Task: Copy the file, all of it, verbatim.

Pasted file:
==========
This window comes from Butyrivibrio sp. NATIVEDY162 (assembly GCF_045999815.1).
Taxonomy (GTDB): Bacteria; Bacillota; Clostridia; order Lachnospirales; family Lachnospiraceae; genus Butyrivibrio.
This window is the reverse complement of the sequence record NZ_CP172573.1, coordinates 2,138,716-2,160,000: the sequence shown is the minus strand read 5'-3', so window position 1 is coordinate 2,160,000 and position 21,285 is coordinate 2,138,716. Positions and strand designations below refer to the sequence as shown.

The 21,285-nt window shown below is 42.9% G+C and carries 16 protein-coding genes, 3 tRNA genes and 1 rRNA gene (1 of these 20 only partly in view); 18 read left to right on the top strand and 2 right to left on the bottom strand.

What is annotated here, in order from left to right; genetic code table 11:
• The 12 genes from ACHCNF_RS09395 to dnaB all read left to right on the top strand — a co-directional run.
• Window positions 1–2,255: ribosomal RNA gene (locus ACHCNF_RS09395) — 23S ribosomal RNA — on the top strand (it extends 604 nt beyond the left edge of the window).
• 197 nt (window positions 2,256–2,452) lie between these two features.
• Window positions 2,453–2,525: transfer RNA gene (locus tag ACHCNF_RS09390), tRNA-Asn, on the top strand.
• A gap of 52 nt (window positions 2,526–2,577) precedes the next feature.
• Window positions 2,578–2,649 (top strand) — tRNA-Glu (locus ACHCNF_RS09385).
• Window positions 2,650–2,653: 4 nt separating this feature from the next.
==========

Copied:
This window comes from Butyrivibrio sp. NATIVEDY162 (assembly GCF_045999815.1).
Taxonomy (GTDB): Bacteria; Bacillota; Clostridia; order Lachnospirales; family Lachnospiraceae; genus Butyrivibrio.
This window is the reverse complement of the sequence record NZ_CP172573.1, coordinates 2,138,716-2,160,000: the sequence shown is the minus strand read 5'-3', so window position 1 is coordinate 2,160,000 and position 21,285 is coordinate 2,138,716. Positions and strand designations below refer to the sequence as shown.

The 21,285-nt window shown below is 42.9% G+C and carries 16 protein-coding genes, 3 tRNA genes and 1 rRNA gene (1 of these 20 only partly in view); 18 read left to right on the top strand and 2 right to left on the bottom strand.

What is annotated here, in order from left to right; genetic code table 11:
• The 12 genes from ACHCNF_RS09395 to dnaB all read left to right on the top strand — a co-directional run.
• Window positions 1–2,255: ribosomal RNA gene (locus ACHCNF_RS09395) — 23S ribosomal RNA — on the top strand (it extends 604 nt beyond the left edge of the window).
• 197 nt (window positions 2,256–2,452) lie between these two features.
• Window positions 2,453–2,525: transfer RNA gene (locus tag ACHCNF_RS09390), tRNA-Asn, on the top strand.
• A gap of 52 nt (window positions 2,526–2,577) precedes the next feature.
• Window positions 2,578–2,649 (top strand) — tRNA-Glu (locus ACHCNF_RS09385).
• Window positions 2,650–2,653: 4 nt separating this feature from the next.